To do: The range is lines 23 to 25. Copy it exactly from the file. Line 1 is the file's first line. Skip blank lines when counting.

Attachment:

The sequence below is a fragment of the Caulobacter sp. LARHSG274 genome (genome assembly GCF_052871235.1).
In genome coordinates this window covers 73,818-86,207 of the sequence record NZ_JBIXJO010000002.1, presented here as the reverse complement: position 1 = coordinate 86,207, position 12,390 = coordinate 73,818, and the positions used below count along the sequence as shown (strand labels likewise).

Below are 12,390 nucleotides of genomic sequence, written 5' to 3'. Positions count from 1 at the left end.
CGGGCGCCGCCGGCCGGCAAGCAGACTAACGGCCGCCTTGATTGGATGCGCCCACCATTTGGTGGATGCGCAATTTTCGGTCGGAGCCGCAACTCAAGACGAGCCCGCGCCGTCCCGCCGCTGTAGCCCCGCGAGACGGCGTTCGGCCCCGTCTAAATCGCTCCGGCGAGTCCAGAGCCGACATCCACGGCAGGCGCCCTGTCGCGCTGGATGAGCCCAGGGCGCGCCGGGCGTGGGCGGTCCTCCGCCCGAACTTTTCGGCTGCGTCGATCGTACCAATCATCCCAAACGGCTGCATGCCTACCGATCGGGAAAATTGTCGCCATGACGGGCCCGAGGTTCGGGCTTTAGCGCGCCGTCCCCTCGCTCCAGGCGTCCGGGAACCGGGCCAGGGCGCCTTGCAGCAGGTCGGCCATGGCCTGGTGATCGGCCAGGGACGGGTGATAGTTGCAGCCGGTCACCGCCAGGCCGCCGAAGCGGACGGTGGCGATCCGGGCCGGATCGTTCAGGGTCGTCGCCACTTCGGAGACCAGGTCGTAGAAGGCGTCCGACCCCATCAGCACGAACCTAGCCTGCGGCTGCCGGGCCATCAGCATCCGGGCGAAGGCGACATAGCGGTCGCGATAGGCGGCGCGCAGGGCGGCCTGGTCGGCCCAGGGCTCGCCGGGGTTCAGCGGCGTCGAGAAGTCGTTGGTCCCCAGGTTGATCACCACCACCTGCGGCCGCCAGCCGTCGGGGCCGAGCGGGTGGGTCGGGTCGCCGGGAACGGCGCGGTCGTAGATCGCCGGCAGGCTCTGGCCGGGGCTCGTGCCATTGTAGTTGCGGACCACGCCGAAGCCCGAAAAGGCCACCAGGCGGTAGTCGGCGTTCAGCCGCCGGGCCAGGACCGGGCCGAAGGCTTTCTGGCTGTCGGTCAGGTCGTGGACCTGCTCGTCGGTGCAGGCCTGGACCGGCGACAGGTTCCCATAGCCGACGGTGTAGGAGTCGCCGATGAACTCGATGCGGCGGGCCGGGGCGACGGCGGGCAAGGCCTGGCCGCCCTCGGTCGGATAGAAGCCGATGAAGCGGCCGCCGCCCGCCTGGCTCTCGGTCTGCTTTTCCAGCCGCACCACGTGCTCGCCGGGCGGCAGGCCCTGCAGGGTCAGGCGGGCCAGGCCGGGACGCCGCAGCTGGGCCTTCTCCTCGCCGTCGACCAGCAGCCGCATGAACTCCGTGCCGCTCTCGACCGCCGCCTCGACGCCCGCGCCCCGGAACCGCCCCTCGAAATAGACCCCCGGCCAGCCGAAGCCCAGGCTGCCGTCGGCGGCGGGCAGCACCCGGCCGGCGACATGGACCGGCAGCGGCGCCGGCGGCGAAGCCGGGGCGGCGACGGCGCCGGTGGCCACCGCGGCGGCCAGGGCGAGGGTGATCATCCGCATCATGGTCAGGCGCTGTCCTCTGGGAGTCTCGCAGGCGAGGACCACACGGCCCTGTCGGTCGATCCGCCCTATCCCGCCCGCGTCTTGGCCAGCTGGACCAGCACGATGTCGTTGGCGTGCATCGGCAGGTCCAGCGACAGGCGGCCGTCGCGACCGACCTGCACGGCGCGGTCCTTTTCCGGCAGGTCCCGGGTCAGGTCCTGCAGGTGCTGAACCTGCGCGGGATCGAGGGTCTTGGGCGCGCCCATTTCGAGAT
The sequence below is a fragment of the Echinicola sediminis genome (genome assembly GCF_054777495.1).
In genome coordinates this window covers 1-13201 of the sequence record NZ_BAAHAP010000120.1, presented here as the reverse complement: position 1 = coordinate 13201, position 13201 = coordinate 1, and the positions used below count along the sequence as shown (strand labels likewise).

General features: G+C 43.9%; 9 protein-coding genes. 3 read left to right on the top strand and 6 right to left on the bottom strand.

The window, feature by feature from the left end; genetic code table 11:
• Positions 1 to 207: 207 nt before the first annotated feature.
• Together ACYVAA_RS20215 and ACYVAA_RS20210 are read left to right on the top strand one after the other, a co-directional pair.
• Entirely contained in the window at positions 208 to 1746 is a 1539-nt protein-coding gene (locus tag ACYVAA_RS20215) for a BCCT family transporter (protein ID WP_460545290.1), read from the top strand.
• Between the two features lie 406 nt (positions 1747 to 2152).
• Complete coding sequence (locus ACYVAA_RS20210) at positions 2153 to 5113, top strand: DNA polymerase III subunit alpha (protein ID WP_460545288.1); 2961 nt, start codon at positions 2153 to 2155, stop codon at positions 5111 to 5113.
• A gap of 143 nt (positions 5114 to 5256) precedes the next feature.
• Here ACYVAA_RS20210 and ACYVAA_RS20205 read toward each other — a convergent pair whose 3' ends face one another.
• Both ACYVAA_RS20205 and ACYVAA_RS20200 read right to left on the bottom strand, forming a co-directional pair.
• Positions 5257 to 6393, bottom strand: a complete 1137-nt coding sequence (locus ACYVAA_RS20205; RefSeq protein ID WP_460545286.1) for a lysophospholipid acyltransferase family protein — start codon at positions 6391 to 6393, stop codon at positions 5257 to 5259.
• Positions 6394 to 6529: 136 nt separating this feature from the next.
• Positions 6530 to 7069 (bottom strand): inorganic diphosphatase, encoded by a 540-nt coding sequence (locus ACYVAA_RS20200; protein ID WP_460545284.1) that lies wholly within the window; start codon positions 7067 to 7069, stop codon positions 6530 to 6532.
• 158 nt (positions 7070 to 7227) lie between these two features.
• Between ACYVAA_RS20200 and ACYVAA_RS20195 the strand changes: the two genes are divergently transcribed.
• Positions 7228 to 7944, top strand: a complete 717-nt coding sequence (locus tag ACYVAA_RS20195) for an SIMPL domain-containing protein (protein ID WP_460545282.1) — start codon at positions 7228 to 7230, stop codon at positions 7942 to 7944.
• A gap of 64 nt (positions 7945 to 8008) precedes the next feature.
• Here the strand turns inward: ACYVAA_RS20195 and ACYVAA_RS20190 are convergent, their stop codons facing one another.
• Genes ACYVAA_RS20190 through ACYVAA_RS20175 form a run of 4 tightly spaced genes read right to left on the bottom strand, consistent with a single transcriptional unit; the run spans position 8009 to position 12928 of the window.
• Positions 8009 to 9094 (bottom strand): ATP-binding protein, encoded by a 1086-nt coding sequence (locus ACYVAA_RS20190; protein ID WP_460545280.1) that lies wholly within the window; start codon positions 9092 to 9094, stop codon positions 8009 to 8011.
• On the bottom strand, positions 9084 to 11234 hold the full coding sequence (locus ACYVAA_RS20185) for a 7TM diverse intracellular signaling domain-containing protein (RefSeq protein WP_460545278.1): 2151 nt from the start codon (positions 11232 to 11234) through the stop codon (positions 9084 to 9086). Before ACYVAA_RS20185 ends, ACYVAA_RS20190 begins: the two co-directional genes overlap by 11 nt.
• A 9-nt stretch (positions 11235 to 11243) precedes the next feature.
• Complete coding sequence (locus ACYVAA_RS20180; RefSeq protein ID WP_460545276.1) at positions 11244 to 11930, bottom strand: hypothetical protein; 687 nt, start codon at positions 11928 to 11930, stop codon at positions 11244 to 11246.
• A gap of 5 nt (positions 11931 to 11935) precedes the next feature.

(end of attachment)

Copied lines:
• A gap of 64 nt (positions 7945 to 8008) precedes the next feature.
• Here the strand turns inward: ACYVAA_RS20195 and ACYVAA_RS20190 are convergent, their stop codons facing one another.
• Genes ACYVAA_RS20190 through ACYVAA_RS20175 form a run of 4 tightly spaced genes read right to left on the bottom strand, consistent with a single transcriptional unit; the run spans position 8009 to position 12928 of the window.